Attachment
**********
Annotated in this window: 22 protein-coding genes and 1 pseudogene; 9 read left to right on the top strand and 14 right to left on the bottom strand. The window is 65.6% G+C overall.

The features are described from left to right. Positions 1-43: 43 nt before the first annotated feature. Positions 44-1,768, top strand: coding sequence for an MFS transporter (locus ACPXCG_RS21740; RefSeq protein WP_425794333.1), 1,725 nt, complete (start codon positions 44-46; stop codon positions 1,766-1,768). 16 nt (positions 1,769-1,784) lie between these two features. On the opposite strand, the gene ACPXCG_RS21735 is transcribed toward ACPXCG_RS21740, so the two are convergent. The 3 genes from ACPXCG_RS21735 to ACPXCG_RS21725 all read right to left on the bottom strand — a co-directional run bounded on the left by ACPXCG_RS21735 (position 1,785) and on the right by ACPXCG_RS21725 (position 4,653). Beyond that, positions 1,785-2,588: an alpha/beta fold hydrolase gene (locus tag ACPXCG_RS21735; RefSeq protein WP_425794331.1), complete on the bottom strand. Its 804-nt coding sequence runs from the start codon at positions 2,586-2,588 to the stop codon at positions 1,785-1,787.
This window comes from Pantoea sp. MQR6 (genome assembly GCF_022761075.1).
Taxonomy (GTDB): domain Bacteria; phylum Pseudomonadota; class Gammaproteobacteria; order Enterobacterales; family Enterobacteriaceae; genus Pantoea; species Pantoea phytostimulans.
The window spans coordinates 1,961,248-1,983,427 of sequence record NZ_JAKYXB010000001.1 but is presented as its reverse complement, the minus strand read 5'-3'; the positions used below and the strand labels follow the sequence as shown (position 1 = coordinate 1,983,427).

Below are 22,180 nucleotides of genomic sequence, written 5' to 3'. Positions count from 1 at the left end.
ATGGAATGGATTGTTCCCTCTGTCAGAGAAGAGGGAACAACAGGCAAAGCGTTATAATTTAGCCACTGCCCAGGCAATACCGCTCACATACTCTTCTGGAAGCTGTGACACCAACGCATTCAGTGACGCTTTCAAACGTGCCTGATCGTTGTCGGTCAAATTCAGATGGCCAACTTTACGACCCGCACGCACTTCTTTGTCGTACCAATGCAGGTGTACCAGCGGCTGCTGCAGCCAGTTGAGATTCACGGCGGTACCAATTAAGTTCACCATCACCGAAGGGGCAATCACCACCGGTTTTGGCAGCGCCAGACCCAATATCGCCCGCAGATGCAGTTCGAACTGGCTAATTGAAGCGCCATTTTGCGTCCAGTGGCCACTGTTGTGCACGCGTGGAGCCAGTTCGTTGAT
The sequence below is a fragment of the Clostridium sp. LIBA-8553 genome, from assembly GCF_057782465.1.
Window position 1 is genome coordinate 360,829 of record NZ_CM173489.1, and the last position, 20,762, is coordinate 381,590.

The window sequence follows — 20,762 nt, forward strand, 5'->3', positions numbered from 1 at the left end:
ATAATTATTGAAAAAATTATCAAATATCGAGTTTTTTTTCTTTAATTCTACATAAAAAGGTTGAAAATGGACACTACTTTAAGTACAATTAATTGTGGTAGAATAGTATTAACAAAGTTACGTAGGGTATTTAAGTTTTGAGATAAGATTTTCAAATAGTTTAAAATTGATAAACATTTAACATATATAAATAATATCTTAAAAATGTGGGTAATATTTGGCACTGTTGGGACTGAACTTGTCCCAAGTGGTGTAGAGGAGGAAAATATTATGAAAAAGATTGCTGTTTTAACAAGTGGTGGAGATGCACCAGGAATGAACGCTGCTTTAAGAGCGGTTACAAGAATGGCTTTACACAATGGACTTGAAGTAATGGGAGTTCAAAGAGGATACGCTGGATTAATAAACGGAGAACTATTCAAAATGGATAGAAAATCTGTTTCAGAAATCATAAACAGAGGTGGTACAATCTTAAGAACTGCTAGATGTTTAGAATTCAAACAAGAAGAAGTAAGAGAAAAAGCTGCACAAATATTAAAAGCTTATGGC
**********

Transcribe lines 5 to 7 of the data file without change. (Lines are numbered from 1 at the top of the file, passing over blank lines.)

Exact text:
The window spans coordinates 1,961,248-1,983,427 of sequence record NZ_JAKYXB010000001.1 but is presented as its reverse complement, the minus strand read 5'-3'; the positions used below and the strand labels follow the sequence as shown (position 1 = coordinate 1,983,427).

Below are 22,180 nucleotides of genomic sequence, written 5' to 3'. Positions count from 1 at the left end.
ATGGAATGGATTGTTCCCTCTGTCAGAGAAGAGGGAACAACAGGCAAAGCGTTATAATTTAGCCACTGCCCAGGCAATACCGCTCACATACTCTTCTGGAAGCTGTGACACCAACGCATTCAGTGACGCTTTCAAACGTGCCTGATCGTTGTCGGTCAAATTCAGATGGCCAACTTTACGACCCGCACGCACTTCTTTGTCGTACCAATGCAGGTGTACCAGCGGCTGCTGCAGCCAGTTGAGATTCACGGCGGTACCAATTAAGTTCACCATCACCGAAGGGGCAATCACCACCGGTTTTGGCAGCGCCAGACCCAATATCGCCCGCAGATGCAGTTCGAACTGGCTAATTGAAGCGCCATTTTGCGTCCAGTGGCCACTGTTGTGCACGCGTGGAGCCAGTTCGTTGAT